May 8: World Migratory Bird Day – The marking of 18 new black kites with GPS transmitters will help to better understand the secrets of their migratory routes
- SEO/BirdLife and Fundación Iberdrola España have been collaborating in the Migra Program since 2011 to learn about bird migrations and study the circumstances that may affect their routes. In total, the Migra Program has 1,201 marked birds of 33 different species.
- This year, the target species of the Migra Program is the black kite, a long-distance migratory raptor that winters in the Sahel.
- During this year, 18 new birds will be tagged.
Madrid 7/05/2021. This year the protagonist species of World Migratory Bird Day, celebrated on May 8, is for SEO/BirdLife the black kite. A trans-Saharan migratory bird of prey, whose populations spend the winter in the African Sahel, and of which there is still much to know about its migration and wintering areas.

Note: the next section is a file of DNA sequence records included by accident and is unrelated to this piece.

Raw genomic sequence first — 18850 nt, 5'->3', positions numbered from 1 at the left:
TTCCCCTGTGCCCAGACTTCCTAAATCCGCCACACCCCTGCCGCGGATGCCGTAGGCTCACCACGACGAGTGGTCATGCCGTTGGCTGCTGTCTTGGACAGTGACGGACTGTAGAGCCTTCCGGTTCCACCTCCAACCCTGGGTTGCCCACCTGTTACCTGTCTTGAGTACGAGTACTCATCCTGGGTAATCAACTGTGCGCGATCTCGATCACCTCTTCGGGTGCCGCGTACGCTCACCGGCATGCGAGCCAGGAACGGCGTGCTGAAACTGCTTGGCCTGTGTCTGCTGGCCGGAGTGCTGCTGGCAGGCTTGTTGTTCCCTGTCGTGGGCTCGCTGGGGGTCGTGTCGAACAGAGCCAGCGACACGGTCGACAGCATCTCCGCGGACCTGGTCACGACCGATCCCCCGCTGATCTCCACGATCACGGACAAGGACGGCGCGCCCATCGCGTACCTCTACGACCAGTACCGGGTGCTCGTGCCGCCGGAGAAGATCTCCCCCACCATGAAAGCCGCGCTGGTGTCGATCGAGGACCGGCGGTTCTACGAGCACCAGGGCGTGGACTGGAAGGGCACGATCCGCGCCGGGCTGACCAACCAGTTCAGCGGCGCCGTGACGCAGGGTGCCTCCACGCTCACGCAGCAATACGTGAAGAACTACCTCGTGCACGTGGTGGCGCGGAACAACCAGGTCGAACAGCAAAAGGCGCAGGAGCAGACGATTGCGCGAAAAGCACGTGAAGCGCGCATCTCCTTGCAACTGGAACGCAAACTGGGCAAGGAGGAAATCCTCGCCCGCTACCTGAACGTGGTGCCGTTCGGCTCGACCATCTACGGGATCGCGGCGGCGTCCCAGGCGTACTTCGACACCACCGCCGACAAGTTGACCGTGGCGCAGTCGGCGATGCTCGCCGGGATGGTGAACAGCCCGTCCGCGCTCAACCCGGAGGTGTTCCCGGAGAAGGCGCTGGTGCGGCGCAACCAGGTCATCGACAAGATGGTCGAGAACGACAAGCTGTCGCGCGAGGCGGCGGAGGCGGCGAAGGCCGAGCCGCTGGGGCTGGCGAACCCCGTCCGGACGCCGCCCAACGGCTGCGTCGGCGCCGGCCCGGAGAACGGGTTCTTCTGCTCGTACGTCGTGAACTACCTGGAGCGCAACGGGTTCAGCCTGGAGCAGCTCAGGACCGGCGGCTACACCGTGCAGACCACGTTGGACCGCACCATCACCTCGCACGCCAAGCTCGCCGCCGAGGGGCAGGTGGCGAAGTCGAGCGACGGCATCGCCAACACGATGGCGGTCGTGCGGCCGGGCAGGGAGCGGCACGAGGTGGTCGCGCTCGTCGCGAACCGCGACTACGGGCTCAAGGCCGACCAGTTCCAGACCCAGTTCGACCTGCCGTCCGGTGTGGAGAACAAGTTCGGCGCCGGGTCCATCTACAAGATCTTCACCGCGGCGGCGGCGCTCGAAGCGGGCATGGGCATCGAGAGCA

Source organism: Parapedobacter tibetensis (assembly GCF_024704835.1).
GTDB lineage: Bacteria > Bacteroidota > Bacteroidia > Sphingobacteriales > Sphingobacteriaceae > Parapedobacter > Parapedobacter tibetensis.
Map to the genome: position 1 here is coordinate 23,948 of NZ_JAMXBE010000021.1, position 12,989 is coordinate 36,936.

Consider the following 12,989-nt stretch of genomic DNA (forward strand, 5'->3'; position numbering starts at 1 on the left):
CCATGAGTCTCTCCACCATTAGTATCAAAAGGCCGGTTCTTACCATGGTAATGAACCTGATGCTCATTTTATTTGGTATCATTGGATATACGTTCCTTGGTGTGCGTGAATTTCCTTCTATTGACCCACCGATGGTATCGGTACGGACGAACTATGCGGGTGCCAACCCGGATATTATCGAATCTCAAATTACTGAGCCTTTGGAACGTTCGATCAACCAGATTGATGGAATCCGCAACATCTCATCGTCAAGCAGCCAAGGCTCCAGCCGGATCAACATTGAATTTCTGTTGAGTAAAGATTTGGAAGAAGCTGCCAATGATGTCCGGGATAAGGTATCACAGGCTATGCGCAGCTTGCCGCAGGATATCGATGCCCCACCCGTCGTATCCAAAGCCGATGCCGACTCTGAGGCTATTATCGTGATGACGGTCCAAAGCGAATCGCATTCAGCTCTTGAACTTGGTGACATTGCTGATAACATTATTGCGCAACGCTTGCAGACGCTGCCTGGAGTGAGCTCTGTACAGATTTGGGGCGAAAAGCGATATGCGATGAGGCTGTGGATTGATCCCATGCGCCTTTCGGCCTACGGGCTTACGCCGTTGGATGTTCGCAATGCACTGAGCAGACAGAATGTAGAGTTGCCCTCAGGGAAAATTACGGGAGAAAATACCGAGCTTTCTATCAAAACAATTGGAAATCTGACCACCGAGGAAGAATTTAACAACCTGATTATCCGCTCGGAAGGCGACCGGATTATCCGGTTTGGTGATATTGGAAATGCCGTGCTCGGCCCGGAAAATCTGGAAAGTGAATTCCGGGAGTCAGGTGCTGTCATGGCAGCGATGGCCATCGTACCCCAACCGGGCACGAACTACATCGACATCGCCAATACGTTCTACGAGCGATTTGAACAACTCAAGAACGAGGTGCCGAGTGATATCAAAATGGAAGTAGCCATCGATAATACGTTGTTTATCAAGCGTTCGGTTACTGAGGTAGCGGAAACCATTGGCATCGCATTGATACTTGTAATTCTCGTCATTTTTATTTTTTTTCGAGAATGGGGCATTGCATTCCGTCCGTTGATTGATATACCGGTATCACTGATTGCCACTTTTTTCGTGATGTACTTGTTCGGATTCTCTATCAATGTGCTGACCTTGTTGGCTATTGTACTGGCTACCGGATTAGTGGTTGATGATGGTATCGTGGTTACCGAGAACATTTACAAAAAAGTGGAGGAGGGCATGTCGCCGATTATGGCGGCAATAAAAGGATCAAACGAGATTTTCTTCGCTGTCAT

For the past ten years, SEO/BirdLife and Fundación Iberdrola España have been collaborating in the Migra Program to study the migration and spatial ecology of birds through marking with remote tracking devices. A total of 1,201 marked birds of 33 different species, with a database of millions of locations, thanks to hundreds of collaborators and Spanish and foreign entities. This creates a very complete information base to study changes in bird behavior based on processes as general and large-scale as climate change or loss of biodiversity, as well as small-scale, which causes mortalities in certain areas due to excessive use of insecticides, illegal hunting, loss of habitats or poorly designed infrastructures.